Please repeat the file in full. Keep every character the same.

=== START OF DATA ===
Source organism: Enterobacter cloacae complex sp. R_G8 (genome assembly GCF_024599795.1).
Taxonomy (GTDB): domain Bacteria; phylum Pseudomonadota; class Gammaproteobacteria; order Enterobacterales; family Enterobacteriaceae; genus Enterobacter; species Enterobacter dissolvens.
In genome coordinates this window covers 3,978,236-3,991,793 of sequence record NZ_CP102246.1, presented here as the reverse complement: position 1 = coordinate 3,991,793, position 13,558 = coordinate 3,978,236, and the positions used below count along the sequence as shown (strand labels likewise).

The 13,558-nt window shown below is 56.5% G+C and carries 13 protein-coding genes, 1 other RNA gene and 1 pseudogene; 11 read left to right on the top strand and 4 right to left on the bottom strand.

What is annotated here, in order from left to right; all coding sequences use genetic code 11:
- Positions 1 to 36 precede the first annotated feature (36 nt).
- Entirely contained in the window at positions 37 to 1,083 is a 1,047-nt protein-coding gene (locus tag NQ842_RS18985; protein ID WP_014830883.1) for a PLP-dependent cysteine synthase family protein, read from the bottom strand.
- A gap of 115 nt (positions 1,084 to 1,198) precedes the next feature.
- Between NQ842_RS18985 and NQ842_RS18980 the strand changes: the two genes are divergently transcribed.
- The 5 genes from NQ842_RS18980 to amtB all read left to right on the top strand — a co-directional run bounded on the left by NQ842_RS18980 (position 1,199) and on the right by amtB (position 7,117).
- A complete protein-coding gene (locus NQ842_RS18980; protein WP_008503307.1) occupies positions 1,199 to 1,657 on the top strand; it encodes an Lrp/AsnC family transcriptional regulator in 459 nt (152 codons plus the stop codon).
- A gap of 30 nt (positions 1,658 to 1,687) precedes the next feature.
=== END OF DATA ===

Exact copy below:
Source organism: Enterobacter cloacae complex sp. R_G8 (genome assembly GCF_024599795.1).
Taxonomy (GTDB): domain Bacteria; phylum Pseudomonadota; class Gammaproteobacteria; order Enterobacterales; family Enterobacteriaceae; genus Enterobacter; species Enterobacter dissolvens.
In genome coordinates this window covers 3,978,236-3,991,793 of sequence record NZ_CP102246.1, presented here as the reverse complement: position 1 = coordinate 3,991,793, position 13,558 = coordinate 3,978,236, and the positions used below count along the sequence as shown (strand labels likewise).

The 13,558-nt window shown below is 56.5% G+C and carries 13 protein-coding genes, 1 other RNA gene and 1 pseudogene; 11 read left to right on the top strand and 4 right to left on the bottom strand.

What is annotated here, in order from left to right; all coding sequences use genetic code 11:
- Positions 1 to 36 precede the first annotated feature (36 nt).
- Entirely contained in the window at positions 37 to 1,083 is a 1,047-nt protein-coding gene (locus tag NQ842_RS18985; protein ID WP_014830883.1) for a PLP-dependent cysteine synthase family protein, read from the bottom strand.
- A gap of 115 nt (positions 1,084 to 1,198) precedes the next feature.
- Between NQ842_RS18985 and NQ842_RS18980 the strand changes: the two genes are divergently transcribed.
- The 5 genes from NQ842_RS18980 to amtB all read left to right on the top strand — a co-directional run bounded on the left by NQ842_RS18980 (position 1,199) and on the right by amtB (position 7,117).
- A complete protein-coding gene (locus NQ842_RS18980; protein WP_008503307.1) occupies positions 1,199 to 1,657 on the top strand; it encodes an Lrp/AsnC family transcriptional regulator in 459 nt (152 codons plus the stop codon).
- A gap of 30 nt (positions 1,658 to 1,687) precedes the next feature.